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The People of the State of Illinois v. Brown County Michael E. Crenshaw

August 10, 2011

THE PEOPLE OF THE STATE OF ILLINOIS,
PLAINTIFF-APPELLEE,
v.
BROWN COUNTY MICHAEL E. CRENSHAW, )
DEFENDANT-APPELLANT.



No. 09CF5 Appeal from Circuit Court of Honorable Diane M. Lagoski, Judge Presiding.

The opinion of the court was delivered by: Justice Cook

JUSTICE COOK delivered the judgment of the court, with opinion. Justices Turner and Steigmann concurred in the judgment and opinion.

OPINION

¶ 1 The trial court found defendant, Michael E. Crenshaw, guilty of criminal sexual assault (720 ILCS 5/12--13(a)(3) (West 2008)), a Class 1 felony (720 ILCS 5/12--13(b)(1) (West 2008)). Defendant committed an act of sexual penetration with his daughter, H.H., who was then 15 years old. The court sentenced defendant to eight years in the Illinois Department of Corrections. Defendant argues the court erred by (1) denying his motion to suppress his confession, (2) admitting H.H.'s cell phone recording, and (3) imposing an excessive sentence. We affirm the court's judgment.

¶ 2 I. BACKGROUND

¶ 3 Defendant was charged with criminal sexual assault (720 ILCS 5/12--13(a)(3) (West 2008)), a Class 1 felony (720 ILCS 5/12--13(b)(1) (West 2008)), in that on or about February 9, 2009, he committed an act of sexual penetration with H.H. who was then 15 years old. Following a bench trial, defendant was convicted and sentenced to eight years in the Illinois Department of Corrections.

¶ 4 The evidence at trial was that on January 14, 2009, Kevin Kaufman, a special agent with the Illinois State Police, and other officers, interviewed defendant at the Mount Sterling police department regarding allegations of sexual abuse made by H.H. The interview occurred after H.H. stated to Matthew Boley, a school social worker, that defendant told her that he had sex with her five times. H.H. could not recall ever having sex with her father and felt he made those claims to induce her to have sex with him. The social worker reported the allegations to the Department of Children and Family Services. Defendant denied the allegations, and the Department of Children and Family Services determined the allegations were unfounded.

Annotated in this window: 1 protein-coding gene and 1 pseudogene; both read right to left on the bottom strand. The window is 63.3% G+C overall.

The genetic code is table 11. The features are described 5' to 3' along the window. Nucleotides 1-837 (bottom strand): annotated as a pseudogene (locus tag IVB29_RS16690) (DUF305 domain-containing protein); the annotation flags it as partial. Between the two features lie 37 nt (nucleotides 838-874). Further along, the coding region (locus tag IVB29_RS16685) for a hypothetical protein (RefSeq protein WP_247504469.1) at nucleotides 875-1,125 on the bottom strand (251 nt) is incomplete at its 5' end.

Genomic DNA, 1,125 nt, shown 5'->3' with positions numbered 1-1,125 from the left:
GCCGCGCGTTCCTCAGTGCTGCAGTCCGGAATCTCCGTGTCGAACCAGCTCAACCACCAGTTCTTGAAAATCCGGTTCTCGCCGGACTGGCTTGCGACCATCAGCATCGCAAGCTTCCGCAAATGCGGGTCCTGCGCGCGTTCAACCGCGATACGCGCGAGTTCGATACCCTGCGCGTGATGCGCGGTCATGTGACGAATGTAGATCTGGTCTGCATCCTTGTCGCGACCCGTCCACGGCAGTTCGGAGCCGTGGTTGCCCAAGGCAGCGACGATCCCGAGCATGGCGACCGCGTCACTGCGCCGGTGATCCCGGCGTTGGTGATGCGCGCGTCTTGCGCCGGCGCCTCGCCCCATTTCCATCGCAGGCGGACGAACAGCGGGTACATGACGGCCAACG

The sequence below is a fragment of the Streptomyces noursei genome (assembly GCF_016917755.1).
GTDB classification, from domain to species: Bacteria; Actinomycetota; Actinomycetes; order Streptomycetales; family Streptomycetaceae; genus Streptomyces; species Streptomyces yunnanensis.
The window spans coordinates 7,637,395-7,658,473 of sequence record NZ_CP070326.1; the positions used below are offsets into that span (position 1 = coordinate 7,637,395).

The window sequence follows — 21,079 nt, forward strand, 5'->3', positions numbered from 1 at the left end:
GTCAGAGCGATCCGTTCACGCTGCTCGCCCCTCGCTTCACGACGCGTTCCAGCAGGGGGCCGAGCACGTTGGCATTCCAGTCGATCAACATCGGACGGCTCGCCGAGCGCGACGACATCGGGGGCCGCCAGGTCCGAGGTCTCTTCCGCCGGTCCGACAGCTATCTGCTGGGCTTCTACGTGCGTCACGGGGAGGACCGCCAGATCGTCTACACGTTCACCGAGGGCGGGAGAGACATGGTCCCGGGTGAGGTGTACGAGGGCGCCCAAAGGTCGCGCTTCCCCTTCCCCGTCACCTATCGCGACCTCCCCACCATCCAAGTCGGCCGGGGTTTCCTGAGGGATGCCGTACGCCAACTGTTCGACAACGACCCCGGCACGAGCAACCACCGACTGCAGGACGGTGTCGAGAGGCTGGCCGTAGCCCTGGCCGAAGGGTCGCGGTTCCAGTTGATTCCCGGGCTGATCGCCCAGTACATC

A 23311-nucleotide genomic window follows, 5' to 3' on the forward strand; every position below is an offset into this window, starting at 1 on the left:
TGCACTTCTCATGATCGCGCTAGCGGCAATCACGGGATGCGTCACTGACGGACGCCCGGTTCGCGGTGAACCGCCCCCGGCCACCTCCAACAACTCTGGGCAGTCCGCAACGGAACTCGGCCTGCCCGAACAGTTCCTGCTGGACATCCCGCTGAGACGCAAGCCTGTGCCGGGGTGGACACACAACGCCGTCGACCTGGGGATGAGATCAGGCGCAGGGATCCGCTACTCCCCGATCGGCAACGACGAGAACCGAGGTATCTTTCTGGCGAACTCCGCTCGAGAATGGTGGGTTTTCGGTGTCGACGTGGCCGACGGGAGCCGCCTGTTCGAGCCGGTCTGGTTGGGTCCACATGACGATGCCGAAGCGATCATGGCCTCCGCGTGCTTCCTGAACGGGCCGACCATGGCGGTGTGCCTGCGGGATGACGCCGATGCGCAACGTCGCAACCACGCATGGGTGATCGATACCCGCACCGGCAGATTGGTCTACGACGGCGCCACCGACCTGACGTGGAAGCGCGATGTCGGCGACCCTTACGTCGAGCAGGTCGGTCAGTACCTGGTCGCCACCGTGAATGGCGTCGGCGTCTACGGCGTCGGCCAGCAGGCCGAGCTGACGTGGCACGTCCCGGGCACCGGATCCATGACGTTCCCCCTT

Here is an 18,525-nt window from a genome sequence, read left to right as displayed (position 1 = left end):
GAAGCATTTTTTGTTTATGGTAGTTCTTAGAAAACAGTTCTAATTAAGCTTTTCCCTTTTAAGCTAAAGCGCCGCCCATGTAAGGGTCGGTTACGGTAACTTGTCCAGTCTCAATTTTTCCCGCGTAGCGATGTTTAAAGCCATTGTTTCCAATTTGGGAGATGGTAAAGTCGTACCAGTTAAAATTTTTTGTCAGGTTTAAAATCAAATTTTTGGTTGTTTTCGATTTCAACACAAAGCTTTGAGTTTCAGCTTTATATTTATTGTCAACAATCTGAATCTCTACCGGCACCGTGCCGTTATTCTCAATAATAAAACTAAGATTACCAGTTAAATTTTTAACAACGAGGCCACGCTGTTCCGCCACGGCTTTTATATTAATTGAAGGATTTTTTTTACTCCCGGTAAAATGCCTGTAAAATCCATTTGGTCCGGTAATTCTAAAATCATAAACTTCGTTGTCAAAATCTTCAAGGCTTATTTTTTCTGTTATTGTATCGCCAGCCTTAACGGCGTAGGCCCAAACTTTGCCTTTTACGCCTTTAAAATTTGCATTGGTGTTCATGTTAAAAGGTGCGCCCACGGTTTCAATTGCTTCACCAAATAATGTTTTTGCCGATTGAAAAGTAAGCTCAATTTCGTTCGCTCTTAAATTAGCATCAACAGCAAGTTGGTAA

¶ 5 H.H. testified that in the early morning hours of February 9, 2009, defendant entered her bedroom and made her have sex with him. H.H. had planned for this in advance, because this was not the first time defendant had entered her bedroom and demanded sex. She recorded the act on her cell phone, holding the phone in her hands while defendant forced himself on her. While defendant thought she was playing a game on the phone, H.H. was actually recording the act. H.H. then played the recording for her friends at school, and then for her stepmother, Stephanie Crenshaw, at home. After listening to the recording, Stephanie immediately left the home with her two younger children. When Stephanie confronted defendant about the recording, he said that he had gone up to H.H.'s room, but it was only to get a massage. Later that same day, H.H. called the police from a friend's house to report the sexual assault. Deputy sheriff Justin Oliver went to H.H.'s friend's house and listened to the recording. Before Oliver left the house, H.H. gave him the phone. The next day defendant called in sick to work.

¶ 6 On February 10, 2009, Special Agent Jason Garthaus of the Illinois State Police began looking for defendant to question him concerning H.H.'s allegations. Garthaus saw defendant riding his motorcycle toward his residence. Shortly thereafter, Agent Kaufman contacted defendant via telephone. Defendant agreed to meet with the police and asked them to pick him up at his residence because he was tired and did not want to drive. Agents Kaufman and Garthaus picked defendant up at about 5:30 p.m. Defendant walked out to the agents' truck without assistance. Defendant told Garthaus that he had taken four sleeping pills, two more than usual, since he was tired and wanted to go to sleep. Garthaus could tell that defendant was tired, but other than that defendant appeared to be fine. Before starting the interview, Kaufman gave defendant Miranda warnings. See Miranda v. Arizona, 384 U.S. 436 (1966). At 5:44 p.m., defendant signed a Miranda waiver.

¶ 7 During the interview, defendant said that he went to H.H.'s room to get a back rub, during which H.H. "touched his penis a couple of times." Approximately five hours into the interview, Kaufman presented defendant with an inculpatory scenario, and in response, defendant said, "I guess." After the interview, defendant was taken to Schuyler County jail.

¶ 8 Defendant testified that on February 9, 2009, he had taken more than four sleeping pills, that he had taken 2 to 3 5-milligram tablets of hydrocone, 2 20-milligram capsules of Adderall, 15 to 20 10-mg. tablets of cyclobenzaprine (muscle relaxant), and 30 to 40 tablets of trazodone (sleeping aid). Defendant stated he had earlier written a suicide note and then hid it. He later stated that he actually wrote three suicide notes and gave them to his stepmother three days after he got out of jail.

¶ 9 Defendant's expert, Dr. Robert Chapman, determined that during the February 10, 2009, interview, defendant suffered side effects from the overdose of medicines that he had taken for the purpose of committing suicide. Dr. Chapman found as follows: "The combination of the medicines are such as to cause unsteady gait, drowsiness, confusion, poor concentration, impaired body perceptions and impaired capacity to understand, comprehend and make rational judgments based on information provided or questions asked."

ΒΆ 10 After the sentencing hearing, the trial court sentenced ...


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